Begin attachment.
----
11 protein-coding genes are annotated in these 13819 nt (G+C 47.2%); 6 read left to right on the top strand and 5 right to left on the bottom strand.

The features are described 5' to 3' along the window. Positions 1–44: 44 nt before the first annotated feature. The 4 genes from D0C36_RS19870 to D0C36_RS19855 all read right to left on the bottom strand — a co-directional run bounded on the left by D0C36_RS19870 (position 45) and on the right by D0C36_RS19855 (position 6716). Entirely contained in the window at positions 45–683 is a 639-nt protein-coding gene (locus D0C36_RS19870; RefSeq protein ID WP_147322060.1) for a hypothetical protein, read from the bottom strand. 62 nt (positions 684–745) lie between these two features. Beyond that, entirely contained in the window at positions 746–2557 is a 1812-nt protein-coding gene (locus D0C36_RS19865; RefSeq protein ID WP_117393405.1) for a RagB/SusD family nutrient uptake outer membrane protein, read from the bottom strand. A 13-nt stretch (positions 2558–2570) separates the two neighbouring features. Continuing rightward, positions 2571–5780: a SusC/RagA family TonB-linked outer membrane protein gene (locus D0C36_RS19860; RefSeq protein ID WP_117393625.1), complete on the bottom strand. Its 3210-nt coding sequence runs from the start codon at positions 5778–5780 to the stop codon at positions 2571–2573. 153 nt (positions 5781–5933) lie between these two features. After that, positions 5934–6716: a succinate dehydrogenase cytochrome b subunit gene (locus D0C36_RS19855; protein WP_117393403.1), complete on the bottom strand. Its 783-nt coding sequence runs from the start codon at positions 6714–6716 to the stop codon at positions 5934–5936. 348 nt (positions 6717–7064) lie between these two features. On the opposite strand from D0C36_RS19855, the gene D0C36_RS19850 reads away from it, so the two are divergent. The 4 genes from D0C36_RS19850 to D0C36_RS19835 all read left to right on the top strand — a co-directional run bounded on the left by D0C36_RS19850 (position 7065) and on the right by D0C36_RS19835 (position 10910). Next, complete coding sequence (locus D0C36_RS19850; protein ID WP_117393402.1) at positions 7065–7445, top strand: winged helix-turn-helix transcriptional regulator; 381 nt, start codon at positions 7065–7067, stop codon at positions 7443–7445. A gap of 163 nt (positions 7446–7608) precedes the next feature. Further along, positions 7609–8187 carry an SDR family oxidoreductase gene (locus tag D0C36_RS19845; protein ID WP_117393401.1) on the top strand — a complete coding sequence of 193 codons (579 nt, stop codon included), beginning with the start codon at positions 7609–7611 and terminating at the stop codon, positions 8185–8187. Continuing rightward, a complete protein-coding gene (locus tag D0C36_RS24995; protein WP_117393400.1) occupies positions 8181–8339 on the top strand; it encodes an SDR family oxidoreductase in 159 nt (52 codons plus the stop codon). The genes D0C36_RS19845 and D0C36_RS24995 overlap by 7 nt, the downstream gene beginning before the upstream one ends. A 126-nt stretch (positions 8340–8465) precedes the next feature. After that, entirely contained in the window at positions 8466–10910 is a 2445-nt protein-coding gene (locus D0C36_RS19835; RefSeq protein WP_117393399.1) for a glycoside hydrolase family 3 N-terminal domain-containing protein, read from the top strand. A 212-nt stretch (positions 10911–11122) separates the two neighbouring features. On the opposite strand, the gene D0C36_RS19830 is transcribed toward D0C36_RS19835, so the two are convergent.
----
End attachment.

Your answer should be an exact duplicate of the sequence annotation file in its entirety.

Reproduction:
11 protein-coding genes are annotated in these 13819 nt (G+C 47.2%); 6 read left to right on the top strand and 5 right to left on the bottom strand.

The features are described 5' to 3' along the window. Positions 1–44: 44 nt before the first annotated feature. The 4 genes from D0C36_RS19870 to D0C36_RS19855 all read right to left on the bottom strand — a co-directional run bounded on the left by D0C36_RS19870 (position 45) and on the right by D0C36_RS19855 (position 6716). Entirely contained in the window at positions 45–683 is a 639-nt protein-coding gene (locus D0C36_RS19870; RefSeq protein ID WP_147322060.1) for a hypothetical protein, read from the bottom strand. 62 nt (positions 684–745) lie between these two features. Beyond that, entirely contained in the window at positions 746–2557 is a 1812-nt protein-coding gene (locus D0C36_RS19865; RefSeq protein ID WP_117393405.1) for a RagB/SusD family nutrient uptake outer membrane protein, read from the bottom strand. A 13-nt stretch (positions 2558–2570) separates the two neighbouring features. Continuing rightward, positions 2571–5780: a SusC/RagA family TonB-linked outer membrane protein gene (locus D0C36_RS19860; RefSeq protein ID WP_117393625.1), complete on the bottom strand. Its 3210-nt coding sequence runs from the start codon at positions 5778–5780 to the stop codon at positions 2571–2573. 153 nt (positions 5781–5933) lie between these two features. After that, positions 5934–6716: a succinate dehydrogenase cytochrome b subunit gene (locus D0C36_RS19855; protein WP_117393403.1), complete on the bottom strand. Its 783-nt coding sequence runs from the start codon at positions 6714–6716 to the stop codon at positions 5934–5936. 348 nt (positions 6717–7064) lie between these two features. On the opposite strand from D0C36_RS19855, the gene D0C36_RS19850 reads away from it, so the two are divergent. The 4 genes from D0C36_RS19850 to D0C36_RS19835 all read left to right on the top strand — a co-directional run bounded on the left by D0C36_RS19850 (position 7065) and on the right by D0C36_RS19835 (position 10910). Next, complete coding sequence (locus D0C36_RS19850; protein ID WP_117393402.1) at positions 7065–7445, top strand: winged helix-turn-helix transcriptional regulator; 381 nt, start codon at positions 7065–7067, stop codon at positions 7443–7445. A gap of 163 nt (positions 7446–7608) precedes the next feature. Further along, positions 7609–8187 carry an SDR family oxidoreductase gene (locus tag D0C36_RS19845; protein ID WP_117393401.1) on the top strand — a complete coding sequence of 193 codons (579 nt, stop codon included), beginning with the start codon at positions 7609–7611 and terminating at the stop codon, positions 8185–8187. Continuing rightward, a complete protein-coding gene (locus tag D0C36_RS24995; protein WP_117393400.1) occupies positions 8181–8339 on the top strand; it encodes an SDR family oxidoreductase in 159 nt (52 codons plus the stop codon). The genes D0C36_RS19845 and D0C36_RS24995 overlap by 7 nt, the downstream gene beginning before the upstream one ends. A 126-nt stretch (positions 8340–8465) precedes the next feature. After that, entirely contained in the window at positions 8466–10910 is a 2445-nt protein-coding gene (locus D0C36_RS19835; RefSeq protein WP_117393399.1) for a glycoside hydrolase family 3 N-terminal domain-containing protein, read from the top strand. A 212-nt stretch (positions 10911–11122) separates the two neighbouring features. On the opposite strand, the gene D0C36_RS19830 is transcribed toward D0C36_RS19835, so the two are convergent.